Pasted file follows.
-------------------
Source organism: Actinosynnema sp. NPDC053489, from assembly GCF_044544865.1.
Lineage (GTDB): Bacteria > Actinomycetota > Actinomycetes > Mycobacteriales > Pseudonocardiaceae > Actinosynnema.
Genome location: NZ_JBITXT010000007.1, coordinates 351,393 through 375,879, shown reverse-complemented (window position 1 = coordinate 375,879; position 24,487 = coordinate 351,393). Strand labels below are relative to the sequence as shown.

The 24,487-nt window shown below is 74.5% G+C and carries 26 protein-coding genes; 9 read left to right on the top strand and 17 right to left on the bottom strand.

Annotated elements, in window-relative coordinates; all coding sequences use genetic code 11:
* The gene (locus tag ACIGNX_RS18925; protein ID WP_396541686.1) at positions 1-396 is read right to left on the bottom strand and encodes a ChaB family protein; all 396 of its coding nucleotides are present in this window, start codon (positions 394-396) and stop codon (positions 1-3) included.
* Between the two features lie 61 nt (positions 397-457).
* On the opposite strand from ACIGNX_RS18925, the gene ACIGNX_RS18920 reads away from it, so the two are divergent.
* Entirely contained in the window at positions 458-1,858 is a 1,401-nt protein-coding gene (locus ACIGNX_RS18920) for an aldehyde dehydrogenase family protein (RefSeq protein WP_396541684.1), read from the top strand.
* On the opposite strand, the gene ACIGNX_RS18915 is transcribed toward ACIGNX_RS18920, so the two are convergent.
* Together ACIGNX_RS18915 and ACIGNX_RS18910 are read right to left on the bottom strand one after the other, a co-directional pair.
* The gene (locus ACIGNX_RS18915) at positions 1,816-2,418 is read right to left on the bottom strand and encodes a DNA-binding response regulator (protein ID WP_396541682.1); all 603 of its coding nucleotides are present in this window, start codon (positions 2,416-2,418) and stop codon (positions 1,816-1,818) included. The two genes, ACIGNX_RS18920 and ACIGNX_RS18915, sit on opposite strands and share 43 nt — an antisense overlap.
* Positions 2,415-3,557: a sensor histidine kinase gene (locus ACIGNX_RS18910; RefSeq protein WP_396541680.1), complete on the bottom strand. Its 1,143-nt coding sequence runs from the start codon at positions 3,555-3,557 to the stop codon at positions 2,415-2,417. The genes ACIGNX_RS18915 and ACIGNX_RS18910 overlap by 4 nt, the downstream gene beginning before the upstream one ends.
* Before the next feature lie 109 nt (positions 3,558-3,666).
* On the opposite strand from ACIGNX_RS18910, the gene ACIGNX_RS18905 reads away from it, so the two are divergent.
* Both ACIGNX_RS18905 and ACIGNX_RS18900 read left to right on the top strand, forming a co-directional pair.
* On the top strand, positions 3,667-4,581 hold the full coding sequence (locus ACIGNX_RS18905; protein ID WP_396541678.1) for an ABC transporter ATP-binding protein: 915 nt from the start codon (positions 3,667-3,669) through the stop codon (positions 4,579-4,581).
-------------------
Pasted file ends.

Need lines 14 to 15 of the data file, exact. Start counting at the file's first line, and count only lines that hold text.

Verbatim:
* Before the next feature lie 109 nt (positions 3,558-3,666).
* On the opposite strand from ACIGNX_RS18910, the gene ACIGNX_RS18905 reads away from it, so the two are divergent.